EE 476: Laboratory 0
Learning the hardware and software.
This assignment introduces you to the software and hardware development tools
you will use this semester to work with the Atmel MEGA-series microcontroller
(MCU) chips. You will use the STK500 development board to run some C programs.
The STK500 pushbuttons, LEDs, and a serial connection to the PC will be used
to demonstrate basic compiler, i/o, and debugging techniques. You will run demo
programs, use a debugger, and make
minor modifications to the existing programs.
The hardware you will be using to
support the MEGA-series is the Flash MCU evaluation board, a small board providing:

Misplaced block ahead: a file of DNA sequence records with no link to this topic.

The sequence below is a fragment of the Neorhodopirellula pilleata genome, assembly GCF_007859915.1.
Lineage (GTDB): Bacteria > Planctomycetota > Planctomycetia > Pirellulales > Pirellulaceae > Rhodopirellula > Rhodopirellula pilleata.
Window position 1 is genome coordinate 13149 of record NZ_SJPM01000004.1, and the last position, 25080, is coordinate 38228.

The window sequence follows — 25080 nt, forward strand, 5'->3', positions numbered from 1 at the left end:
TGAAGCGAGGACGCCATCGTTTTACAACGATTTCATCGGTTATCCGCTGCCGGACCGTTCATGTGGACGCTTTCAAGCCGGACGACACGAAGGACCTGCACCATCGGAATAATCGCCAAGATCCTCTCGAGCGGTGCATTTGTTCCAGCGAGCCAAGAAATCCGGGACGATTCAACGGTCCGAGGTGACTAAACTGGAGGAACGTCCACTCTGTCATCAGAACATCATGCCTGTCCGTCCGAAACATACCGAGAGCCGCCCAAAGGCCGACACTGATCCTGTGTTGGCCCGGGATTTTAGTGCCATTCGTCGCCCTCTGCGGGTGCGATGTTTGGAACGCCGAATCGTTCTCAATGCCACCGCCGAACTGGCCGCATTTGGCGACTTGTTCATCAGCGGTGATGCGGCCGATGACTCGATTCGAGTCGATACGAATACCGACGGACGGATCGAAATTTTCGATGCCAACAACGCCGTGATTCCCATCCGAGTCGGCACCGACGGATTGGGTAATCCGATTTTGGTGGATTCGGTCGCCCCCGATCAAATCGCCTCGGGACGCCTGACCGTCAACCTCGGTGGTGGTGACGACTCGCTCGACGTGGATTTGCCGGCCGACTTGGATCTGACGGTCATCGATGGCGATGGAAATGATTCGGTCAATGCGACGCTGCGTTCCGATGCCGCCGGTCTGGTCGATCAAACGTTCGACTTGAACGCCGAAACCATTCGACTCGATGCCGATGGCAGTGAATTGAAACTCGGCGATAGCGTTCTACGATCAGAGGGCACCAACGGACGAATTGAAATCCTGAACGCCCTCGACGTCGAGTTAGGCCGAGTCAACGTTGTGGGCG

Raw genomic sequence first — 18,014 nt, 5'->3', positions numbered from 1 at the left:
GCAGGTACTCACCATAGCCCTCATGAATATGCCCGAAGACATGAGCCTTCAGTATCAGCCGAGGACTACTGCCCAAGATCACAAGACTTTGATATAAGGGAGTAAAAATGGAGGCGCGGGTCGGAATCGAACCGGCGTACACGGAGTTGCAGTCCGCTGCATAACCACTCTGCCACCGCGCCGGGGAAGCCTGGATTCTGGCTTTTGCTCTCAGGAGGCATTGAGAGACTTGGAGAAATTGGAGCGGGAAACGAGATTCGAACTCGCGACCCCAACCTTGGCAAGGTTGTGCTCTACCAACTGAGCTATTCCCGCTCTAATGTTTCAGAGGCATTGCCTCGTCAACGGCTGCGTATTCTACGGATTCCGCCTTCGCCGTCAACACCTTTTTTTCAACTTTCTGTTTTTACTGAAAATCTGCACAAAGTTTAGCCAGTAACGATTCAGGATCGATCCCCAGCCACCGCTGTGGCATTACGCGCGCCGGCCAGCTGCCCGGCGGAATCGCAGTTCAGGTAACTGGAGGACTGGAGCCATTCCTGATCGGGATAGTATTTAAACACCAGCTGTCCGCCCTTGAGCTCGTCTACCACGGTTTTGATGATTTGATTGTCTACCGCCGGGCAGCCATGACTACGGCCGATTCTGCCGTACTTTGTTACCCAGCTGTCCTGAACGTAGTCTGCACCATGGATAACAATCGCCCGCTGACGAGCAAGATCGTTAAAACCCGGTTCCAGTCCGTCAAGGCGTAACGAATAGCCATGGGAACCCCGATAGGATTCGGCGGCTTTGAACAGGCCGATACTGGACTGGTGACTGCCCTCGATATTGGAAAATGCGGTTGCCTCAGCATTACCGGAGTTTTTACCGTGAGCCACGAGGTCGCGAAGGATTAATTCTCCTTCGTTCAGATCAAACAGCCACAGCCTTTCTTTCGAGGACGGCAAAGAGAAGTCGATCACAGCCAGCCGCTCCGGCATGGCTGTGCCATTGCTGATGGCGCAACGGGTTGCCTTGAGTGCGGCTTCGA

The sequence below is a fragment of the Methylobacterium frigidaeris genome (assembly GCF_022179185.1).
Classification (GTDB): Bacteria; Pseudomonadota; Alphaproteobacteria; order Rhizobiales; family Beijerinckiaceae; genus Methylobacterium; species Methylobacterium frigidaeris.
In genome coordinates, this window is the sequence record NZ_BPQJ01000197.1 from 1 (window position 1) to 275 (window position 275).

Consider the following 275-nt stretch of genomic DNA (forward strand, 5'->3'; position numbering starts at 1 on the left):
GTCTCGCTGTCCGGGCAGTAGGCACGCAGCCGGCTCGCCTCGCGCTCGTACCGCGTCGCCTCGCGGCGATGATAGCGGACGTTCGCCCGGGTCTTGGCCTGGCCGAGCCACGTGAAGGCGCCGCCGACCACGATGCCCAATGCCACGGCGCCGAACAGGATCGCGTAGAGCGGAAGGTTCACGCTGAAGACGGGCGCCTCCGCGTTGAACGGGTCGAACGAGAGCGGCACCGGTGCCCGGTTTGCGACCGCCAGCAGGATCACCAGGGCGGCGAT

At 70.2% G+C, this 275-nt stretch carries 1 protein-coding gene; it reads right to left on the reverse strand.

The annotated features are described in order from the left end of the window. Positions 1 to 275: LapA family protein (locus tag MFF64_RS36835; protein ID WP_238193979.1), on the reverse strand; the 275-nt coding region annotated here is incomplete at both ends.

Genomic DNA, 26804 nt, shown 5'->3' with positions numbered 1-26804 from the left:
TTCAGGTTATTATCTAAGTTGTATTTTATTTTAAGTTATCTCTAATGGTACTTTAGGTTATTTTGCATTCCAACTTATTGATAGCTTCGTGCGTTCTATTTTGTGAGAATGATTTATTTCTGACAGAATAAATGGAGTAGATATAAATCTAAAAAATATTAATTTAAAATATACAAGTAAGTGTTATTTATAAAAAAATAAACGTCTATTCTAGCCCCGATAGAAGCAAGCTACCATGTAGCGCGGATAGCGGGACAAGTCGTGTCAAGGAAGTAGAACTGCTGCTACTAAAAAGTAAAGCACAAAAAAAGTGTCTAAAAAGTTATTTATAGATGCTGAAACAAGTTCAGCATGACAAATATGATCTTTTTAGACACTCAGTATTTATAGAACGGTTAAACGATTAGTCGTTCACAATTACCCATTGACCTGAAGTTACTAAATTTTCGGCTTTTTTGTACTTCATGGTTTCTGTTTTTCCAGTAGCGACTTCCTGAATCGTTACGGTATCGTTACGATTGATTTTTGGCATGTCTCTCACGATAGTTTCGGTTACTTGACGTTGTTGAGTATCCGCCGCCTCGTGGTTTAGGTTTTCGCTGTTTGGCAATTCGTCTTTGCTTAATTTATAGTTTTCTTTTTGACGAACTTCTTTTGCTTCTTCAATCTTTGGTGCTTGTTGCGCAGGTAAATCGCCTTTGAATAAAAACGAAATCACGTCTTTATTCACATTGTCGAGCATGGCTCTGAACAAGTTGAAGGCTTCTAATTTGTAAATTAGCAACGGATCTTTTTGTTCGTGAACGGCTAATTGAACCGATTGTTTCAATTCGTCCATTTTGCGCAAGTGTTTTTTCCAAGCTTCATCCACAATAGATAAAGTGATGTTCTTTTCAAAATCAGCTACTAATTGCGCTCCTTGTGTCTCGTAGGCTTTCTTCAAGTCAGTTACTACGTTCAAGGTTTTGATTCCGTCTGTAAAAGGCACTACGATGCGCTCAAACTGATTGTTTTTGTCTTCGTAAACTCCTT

- A target microcontroller (mcu) with onboard flash program memory.
- A programmer for the target flash memory, including a programmer serial connection
to a PC.
- A separate serial connection for applications.
- Eight general pushbuttons, eight LEDs and a RESET button. For this lab, connect the LEDs and pushbuttons with jumpers as shown at the left below. You will need a 2-pin jumper for serial communication. You will also need to have a programming jumper as shown on the bottom-center. The crystal socket is shown with a crystal mounted. Make sure your board has a 16 MHz crystal. The top serial connector (left image) is the programming connector, the bottom one the application connector. In this lab, it is used for debugging. For more detail refer to the hardware manual. The rightmost image shows a closeup of programming, reset, power, analog reference and crystal select jumpers.